Gillian (IE) The biggest impact a press team has had in my experience was when the participants of the session were constantly debating the newspaper. Also, the individual journalists contributed to the development of their committees. Additionally, there was a theme going on which helped to unite everyone. Andris (LV) The only reason why we would have a press team is because it helps people stay involved. It is good to have an extra officials team, but it does not need to be a press team. A strong presence increases the impact of such a team in the session.
Boaz (NL) The benefits of journalism as it is done now do not cover the costs and therefore we could do without a press team. I am not exactly sure about how we can make journalism more useful, but at least press teams should produce something which is actually read at the session itself. It would be good if the press team could contribute to the academic quality of the session as well. Lucy (IE) Journalism itself is unnecessary, but the peopleâ€™s presence is important.
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Iberian’s got talent GIANMARCO BATTISTINI & REBECCA FARKHOOY
oosebumps. The perfect word to describe Tuesday night’s Euroconcert. Panayotis and Lucy led us through a night full off talents and surprising performances. All of the participants were exceptional within their own field - everything from playing the violin, the piano, to singing and dancing. The opening act was carried out by Àngela Sànchez Olmos, singing “What Are You Made of ” by Lucy Silvas, followed by Panayiotis Ataou playing baglamas and giving us a taste of Cyprus. Two of the stars of the night, Julia and Lluis Solervicens, performed several times, starting with the self-composed song “Chaser” by their own band “Third Culture”. Just when we thought the applauds couldn’t get louder, the expectations were
exceeded as Christopher “the legs” Proctor performed “Sweet Transvestite” from Rocky Horror Picture Show. The shock, the surprise and the laughter were some of the highlights of the night. Others performing were Julie van Der Post, with a self-composed piece similar to the tunes of Alicia Keys and Norah Jones, the press team journalist Alexandros Politis performing a beautiful song in French, and Adriana Díaz Martín-Zamorano singing together with the Solervicens family duo. Representing the board of the session, Andrís Suvajevs and Gillian O´Halloran performances left us all impressed and to some point even emotional. What made the night even more special were the caring dedications to family, friends and EYP:ers . Ezgi Ince from Turkey, who unfor-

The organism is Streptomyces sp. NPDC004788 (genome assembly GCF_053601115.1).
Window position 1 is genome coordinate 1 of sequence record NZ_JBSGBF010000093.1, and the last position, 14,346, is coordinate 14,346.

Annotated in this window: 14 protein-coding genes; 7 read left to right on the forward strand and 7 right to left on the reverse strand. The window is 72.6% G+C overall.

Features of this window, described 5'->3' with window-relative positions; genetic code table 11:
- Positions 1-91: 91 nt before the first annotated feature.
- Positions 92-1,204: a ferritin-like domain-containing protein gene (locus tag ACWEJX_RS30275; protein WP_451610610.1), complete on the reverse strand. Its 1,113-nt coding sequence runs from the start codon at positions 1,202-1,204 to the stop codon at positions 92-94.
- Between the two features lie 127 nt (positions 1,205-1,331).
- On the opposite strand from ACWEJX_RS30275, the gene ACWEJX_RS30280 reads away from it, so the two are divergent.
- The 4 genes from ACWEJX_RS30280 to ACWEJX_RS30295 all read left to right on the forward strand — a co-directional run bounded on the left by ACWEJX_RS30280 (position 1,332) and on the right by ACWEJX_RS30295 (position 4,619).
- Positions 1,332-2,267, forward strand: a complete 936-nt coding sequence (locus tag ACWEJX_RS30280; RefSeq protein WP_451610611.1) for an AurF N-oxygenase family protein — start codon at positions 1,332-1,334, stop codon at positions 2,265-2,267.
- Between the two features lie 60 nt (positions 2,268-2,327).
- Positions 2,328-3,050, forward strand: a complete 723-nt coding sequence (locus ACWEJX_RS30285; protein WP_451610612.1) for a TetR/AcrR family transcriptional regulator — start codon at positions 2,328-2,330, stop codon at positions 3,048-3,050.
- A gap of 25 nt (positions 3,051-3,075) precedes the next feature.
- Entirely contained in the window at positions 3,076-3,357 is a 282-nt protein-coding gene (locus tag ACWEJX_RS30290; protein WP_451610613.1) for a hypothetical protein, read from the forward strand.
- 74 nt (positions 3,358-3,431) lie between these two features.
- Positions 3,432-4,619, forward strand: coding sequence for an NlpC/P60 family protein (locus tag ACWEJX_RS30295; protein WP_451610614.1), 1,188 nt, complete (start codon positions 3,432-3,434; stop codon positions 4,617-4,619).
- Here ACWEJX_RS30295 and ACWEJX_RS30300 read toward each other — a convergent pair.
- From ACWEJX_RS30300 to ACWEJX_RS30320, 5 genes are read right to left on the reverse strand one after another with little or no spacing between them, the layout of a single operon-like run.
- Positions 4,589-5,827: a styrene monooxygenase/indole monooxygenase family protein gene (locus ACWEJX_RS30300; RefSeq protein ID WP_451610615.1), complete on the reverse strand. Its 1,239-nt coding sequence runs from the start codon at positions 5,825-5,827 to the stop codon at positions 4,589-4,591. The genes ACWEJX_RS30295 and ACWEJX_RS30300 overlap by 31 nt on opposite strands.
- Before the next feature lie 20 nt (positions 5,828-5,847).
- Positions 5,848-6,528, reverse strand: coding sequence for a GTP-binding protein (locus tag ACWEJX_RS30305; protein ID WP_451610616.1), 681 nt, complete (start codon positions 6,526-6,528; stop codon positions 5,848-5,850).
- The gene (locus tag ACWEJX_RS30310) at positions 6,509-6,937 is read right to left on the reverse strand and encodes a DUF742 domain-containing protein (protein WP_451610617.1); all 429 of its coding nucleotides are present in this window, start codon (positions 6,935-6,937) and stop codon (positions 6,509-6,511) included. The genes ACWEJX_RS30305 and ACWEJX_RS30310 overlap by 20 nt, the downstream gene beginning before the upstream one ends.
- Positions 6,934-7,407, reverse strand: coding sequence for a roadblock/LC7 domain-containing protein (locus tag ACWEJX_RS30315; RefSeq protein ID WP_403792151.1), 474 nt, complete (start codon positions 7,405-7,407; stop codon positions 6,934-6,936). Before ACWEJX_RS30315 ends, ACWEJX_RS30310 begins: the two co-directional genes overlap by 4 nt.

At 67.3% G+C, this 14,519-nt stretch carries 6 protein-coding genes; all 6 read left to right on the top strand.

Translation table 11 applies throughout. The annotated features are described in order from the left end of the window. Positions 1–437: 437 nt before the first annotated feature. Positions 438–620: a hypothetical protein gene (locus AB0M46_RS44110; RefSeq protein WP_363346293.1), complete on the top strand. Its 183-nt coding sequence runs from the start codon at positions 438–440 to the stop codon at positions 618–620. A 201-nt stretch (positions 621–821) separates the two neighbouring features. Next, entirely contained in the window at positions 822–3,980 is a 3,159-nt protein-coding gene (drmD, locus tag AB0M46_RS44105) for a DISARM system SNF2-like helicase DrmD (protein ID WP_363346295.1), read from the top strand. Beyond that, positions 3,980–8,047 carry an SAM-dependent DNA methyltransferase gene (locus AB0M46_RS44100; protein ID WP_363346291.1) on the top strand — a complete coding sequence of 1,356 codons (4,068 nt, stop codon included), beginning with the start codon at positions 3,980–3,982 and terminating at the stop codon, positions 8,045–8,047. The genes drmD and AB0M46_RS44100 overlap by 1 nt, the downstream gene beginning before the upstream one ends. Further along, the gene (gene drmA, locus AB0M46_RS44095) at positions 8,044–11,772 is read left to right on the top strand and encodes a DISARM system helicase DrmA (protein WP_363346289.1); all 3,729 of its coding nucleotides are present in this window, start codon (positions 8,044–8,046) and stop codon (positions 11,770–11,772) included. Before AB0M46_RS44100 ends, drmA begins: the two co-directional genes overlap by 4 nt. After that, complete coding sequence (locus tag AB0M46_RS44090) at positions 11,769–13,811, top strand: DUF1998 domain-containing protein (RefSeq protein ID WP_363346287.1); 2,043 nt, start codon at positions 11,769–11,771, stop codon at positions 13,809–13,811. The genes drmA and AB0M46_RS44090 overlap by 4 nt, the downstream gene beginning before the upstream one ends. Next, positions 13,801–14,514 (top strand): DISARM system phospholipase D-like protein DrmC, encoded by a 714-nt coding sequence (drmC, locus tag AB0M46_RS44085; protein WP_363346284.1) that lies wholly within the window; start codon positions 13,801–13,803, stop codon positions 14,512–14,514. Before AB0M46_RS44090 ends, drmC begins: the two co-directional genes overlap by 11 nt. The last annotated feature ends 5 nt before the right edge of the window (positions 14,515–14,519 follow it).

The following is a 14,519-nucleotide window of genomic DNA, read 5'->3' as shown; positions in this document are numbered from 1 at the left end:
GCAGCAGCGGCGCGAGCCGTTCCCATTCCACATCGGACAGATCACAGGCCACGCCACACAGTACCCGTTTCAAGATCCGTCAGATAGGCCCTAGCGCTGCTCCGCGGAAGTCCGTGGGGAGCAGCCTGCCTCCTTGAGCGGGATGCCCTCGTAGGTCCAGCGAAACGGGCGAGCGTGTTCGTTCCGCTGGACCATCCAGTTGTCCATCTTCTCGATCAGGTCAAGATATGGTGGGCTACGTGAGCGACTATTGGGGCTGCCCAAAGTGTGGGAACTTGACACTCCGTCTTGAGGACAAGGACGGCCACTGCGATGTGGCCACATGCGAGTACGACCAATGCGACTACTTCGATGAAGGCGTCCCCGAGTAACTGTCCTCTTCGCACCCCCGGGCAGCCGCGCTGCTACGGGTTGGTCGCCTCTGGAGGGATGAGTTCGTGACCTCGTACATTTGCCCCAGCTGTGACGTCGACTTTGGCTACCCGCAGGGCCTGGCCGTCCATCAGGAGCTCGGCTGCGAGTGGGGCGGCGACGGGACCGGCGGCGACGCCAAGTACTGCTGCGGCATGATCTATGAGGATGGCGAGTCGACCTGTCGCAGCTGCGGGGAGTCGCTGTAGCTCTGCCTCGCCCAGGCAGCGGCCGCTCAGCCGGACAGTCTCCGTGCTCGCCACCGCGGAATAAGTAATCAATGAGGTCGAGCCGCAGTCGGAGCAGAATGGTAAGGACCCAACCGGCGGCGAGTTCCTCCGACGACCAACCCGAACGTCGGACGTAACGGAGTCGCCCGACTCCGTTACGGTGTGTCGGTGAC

tunately could not make it to the session as a chair as planned, was mentioned as well as Bircan Kilci, a turkish EYP alumni who recently lost a family member. Last but definitely not least, the Press Team together with video editor Marta Valls had their own moment in the spotlight. Starting with the reveal of the second session video, the night ended with the official dance moves of the Iberian Forum 2011, to the sound of “Like I love you” by R.I.O. The venue, the food and the overall memorable night was the result of the hard work of organisers Maria Rodeja and Sandra Castañer. Therefore, on behalf of all the session participants, we thank you for making the Euroconcert possible.
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Escaping the reality ANNI MARTTINEN Not seeing your family or school friends, not checking your facebook in a week, not answering your cellphone in 24 hours, not watching television or reading news for several days- that happens only at an EYP session.
he first thing most EYPers comes across with when arriving home and meeting family and friends for the first time in a while is the inability to explain what they did for the past couple of days. At least that is always the case when I return to Finland. I tell my friends that I had the time of my life and elaborate a little our daily
schedule but still I feel like no one really understands what I tell them. It is because no one actually can see inside the EYP bubble before attending a session themselves. One of the reasons why we feel PED and sort of lost once we get back home is that we are isolated from the entire world for some time. We barely have time to talk